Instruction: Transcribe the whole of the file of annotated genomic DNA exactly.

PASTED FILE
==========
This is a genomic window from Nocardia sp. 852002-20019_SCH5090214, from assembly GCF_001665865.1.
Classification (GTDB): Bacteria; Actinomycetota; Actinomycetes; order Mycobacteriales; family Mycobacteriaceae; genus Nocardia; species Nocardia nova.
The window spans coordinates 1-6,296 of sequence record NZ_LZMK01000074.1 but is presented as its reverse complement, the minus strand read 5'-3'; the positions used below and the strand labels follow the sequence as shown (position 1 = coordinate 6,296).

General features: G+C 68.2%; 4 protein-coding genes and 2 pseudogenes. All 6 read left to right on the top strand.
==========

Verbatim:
This is a genomic window from Nocardia sp. 852002-20019_SCH5090214, from assembly GCF_001665865.1.
Classification (GTDB): Bacteria; Actinomycetota; Actinomycetes; order Mycobacteriales; family Mycobacteriaceae; genus Nocardia; species Nocardia nova.
The window spans coordinates 1-6,296 of sequence record NZ_LZMK01000074.1 but is presented as its reverse complement, the minus strand read 5'-3'; the positions used below and the strand labels follow the sequence as shown (position 1 = coordinate 6,296).

General features: G+C 68.2%; 4 protein-coding genes and 2 pseudogenes. All 6 read left to right on the top strand.